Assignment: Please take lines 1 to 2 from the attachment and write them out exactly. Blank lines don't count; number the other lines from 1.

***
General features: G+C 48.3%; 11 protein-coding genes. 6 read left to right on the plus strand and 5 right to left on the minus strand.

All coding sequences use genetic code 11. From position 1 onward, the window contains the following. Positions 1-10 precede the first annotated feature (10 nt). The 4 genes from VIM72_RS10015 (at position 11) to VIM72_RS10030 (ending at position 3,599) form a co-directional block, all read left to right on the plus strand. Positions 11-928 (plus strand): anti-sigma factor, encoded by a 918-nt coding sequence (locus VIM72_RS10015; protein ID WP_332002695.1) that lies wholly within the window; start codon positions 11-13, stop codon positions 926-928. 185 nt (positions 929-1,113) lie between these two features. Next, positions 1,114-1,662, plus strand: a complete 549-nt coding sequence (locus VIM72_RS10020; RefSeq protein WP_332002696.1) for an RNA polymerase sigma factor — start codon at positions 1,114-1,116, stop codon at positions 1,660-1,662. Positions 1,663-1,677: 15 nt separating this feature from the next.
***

General features: G+C 48.3%; 11 protein-coding genes. 6 read left to right on the plus strand and 5 right to left on the minus strand.

All coding sequences use genetic code 11. From position 1 onward, the window contains the following. Positions 1-10 precede the first annotated feature (10 nt). The 4 genes from VIM72_RS10015 (at position 11) to VIM72_RS10030 (ending at position 3,599) form a co-directional block, all read left to right on the plus strand. Positions 11-928 (plus strand): anti-sigma factor, encoded by a 918-nt coding sequence (locus VIM72_RS10015; protein ID WP_332002695.1) that lies wholly within the window; start codon positions 11-13, stop codon positions 926-928. 185 nt (positions 929-1,113) lie between these two features. Next, positions 1,114-1,662, plus strand: a complete 549-nt coding sequence (locus VIM72_RS10020; RefSeq protein WP_332002696.1) for an RNA polymerase sigma factor — start codon at positions 1,114-1,116, stop codon at positions 1,660-1,662. Positions 1,663-1,677: 15 nt separating this feature from the next.